Dr. Lerna Ekmekcioglu, McMillan-Stewart Associate Professor of History, Massachusetts Institute of Technology (MIT), will speak about her recent book Recovering Armenia: The Limits of Belonging in Post-Genocide Turkey (Stanford University Press, 2016) on Nov. 29, at 7:15 p.m. in the Trustees Pavilion of Ramapo College.
Ekmekcioglu’s book follows the trajectories of the survivors of the 1915 Armenian Genocide who remained inside Turkish borders after the signing of the 1918 Mudros Armistice (and during the Allied occupation years of Istanbul) and after the 1923 establishment of the new country as the Turkish Republic.
How did the Kemalist state treat the remaining Armenians? What were Armenians’ responses to the new (but also old) Turkish regime? Dr. Ekmekcioglu will discuss multiple strategies Armenians improvised in order to cohabit with unapologetic perpetrators and survive in the new Turkey.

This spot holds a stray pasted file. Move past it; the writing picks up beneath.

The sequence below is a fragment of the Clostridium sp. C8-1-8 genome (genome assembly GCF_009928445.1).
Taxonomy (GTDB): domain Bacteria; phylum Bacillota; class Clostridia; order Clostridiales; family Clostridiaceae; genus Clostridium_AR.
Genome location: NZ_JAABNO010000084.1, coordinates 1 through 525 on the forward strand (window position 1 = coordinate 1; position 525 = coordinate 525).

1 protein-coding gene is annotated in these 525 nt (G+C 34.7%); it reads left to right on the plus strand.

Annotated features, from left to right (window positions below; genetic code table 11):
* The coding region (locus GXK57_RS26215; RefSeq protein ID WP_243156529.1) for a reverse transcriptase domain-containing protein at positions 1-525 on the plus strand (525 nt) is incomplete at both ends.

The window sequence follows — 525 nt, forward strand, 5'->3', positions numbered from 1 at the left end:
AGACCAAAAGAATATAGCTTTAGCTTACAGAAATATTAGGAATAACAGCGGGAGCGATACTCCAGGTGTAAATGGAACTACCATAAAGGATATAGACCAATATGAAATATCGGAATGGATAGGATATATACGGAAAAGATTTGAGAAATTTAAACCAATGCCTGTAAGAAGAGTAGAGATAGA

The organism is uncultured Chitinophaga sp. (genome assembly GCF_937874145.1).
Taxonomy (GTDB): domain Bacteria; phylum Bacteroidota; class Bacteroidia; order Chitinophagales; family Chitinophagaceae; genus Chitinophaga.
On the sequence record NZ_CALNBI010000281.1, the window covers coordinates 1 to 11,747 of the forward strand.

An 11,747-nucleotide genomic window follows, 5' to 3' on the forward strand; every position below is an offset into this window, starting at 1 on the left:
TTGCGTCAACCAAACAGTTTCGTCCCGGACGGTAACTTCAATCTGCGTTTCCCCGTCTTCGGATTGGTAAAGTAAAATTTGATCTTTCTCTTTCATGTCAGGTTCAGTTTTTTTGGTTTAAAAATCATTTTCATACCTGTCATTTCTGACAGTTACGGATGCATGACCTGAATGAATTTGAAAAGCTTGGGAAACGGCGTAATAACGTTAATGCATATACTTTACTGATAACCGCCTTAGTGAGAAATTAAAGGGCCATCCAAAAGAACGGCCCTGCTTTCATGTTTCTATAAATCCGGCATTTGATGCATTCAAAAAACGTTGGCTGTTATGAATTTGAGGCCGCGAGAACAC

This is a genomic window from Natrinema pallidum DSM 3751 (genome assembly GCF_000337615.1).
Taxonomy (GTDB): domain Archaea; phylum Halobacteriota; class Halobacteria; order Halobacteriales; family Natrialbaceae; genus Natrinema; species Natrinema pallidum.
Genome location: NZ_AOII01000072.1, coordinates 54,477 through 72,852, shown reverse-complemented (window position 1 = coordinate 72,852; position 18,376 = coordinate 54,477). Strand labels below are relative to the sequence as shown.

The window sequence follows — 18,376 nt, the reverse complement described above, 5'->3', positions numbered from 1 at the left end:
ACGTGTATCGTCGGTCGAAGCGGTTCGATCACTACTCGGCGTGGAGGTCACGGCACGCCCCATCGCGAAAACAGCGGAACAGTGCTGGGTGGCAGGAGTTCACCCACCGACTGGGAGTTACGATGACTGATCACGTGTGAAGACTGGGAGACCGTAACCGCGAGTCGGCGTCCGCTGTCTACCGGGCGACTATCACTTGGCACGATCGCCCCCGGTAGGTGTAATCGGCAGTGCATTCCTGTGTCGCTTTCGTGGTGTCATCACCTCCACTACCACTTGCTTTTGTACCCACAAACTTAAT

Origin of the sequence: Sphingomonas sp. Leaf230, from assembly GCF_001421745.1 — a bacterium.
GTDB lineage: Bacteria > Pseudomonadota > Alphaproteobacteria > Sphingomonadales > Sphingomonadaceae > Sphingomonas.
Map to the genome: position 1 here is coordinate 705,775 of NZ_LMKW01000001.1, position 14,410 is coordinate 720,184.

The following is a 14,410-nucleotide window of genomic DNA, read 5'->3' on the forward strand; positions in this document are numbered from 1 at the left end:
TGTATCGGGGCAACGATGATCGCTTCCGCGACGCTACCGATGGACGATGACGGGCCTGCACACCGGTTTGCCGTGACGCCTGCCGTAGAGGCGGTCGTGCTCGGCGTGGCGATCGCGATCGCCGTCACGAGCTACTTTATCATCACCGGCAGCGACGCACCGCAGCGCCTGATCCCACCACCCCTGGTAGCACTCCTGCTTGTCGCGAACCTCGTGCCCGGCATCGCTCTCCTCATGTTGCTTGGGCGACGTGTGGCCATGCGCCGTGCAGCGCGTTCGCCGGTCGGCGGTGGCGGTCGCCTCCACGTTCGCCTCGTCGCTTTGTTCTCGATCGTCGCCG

She gives voice to the community’s most prominent public figures, notably Hayganush Mark, a renowned activist, feminist, and editor of the influential journal Hay Gin. These public figures articulated an Armenianess sustained through gendered differences, and women came to play a central role in preserving traditions, memory, and the mother tongue within the home.
Ekmekcioglu is an historian of the modern Middle East and an affiliate of the Women and Gender Studies Program as well as the Center for International Studies. She specializes in Turkish and Armenian lands in the 19th and 20th centuries. Her work focuses on minority-majority relationships and the ways in which gendered analytical lenses help us better understand coexistence and conflict, including genocide.
She holds a B.A. from Bogazici University (Istanbul) in Sociology, and a Ph.D. in History and Middle East and Islamic Studies from New York University, 2010. With Melissa Bilal, she also co-edited Bir Adalet Feryadı: Osmanlı’dan Cumhuriyet’e Beş Ermeni Feminist Yazar (1862–1933) [A Cry for Justice: Five Armenian Feminist Writers from the Ottoman Empire to the Turkish Republic (1862–1933)] (Istanbul: Aras Publishing House, 2006).